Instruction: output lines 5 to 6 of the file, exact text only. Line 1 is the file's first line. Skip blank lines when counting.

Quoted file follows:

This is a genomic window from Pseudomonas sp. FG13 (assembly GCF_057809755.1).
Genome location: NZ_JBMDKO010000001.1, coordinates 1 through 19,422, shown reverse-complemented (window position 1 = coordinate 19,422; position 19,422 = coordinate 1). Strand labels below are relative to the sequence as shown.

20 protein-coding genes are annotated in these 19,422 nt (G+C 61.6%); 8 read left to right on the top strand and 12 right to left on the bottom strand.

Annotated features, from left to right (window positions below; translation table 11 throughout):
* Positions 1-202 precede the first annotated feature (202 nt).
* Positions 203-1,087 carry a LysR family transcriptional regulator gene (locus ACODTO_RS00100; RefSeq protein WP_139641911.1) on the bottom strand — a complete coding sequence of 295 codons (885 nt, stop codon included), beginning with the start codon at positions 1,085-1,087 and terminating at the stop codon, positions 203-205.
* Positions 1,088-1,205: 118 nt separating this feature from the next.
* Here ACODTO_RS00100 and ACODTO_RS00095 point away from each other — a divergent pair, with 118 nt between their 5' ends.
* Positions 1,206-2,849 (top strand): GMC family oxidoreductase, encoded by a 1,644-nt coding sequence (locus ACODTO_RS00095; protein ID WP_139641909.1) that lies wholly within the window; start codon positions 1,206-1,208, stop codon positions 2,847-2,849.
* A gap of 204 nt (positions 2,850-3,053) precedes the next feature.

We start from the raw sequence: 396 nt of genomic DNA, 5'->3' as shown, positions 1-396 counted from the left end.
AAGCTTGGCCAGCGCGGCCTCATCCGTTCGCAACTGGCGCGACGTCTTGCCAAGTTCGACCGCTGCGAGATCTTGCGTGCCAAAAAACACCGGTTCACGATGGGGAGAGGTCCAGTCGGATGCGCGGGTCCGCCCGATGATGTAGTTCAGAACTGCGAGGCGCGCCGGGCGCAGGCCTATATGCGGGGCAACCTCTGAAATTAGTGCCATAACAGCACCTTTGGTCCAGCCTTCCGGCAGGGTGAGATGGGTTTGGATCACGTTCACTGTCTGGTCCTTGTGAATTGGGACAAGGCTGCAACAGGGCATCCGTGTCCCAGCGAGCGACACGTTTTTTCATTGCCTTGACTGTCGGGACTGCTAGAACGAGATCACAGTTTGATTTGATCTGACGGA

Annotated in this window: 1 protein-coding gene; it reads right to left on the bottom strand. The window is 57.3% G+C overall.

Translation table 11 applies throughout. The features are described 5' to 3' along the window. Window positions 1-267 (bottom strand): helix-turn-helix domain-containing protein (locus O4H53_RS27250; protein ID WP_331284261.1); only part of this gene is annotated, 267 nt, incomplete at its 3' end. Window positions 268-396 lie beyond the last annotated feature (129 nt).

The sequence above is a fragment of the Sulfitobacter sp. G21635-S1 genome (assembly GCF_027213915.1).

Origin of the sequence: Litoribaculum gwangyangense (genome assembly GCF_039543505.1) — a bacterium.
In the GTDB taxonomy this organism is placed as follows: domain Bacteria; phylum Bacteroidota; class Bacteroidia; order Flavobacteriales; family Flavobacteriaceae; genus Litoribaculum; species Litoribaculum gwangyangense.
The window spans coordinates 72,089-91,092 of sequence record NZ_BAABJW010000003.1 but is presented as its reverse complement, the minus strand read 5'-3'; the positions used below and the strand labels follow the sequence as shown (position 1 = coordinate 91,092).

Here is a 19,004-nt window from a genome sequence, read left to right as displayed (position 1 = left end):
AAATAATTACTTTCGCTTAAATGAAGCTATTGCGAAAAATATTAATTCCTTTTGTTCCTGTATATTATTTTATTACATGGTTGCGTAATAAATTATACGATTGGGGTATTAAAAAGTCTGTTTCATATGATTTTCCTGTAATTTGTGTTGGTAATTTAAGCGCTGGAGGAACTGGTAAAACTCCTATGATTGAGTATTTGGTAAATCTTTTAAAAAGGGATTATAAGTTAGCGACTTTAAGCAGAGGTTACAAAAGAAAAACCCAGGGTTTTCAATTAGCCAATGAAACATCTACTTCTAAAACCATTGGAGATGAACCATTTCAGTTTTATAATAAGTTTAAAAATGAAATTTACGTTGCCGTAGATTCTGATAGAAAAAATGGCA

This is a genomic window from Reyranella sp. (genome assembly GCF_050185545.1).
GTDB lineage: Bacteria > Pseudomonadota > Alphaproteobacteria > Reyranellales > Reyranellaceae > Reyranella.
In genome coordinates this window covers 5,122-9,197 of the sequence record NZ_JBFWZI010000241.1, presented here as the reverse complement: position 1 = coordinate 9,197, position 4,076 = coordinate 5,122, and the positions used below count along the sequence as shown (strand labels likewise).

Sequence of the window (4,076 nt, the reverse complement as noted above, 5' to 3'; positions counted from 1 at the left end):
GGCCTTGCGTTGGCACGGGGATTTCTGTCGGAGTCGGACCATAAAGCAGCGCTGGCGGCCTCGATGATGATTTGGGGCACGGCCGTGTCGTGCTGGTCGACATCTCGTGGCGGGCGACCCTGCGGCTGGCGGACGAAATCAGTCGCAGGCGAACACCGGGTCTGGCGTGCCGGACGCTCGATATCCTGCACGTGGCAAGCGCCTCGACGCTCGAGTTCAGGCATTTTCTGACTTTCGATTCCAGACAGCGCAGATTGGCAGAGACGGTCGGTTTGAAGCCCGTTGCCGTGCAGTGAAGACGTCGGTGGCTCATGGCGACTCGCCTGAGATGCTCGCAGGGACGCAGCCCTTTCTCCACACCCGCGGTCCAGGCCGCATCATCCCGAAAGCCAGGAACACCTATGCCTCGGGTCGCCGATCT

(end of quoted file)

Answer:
* Positions 1-202 precede the first annotated feature (202 nt).
* Positions 203-1,087 carry a LysR family transcriptional regulator gene (locus ACODTO_RS00100; RefSeq protein WP_139641911.1) on the bottom strand — a complete coding sequence of 295 codons (885 nt, stop codon included), beginning with the start codon at positions 1,085-1,087 and terminating at the stop codon, positions 203-205.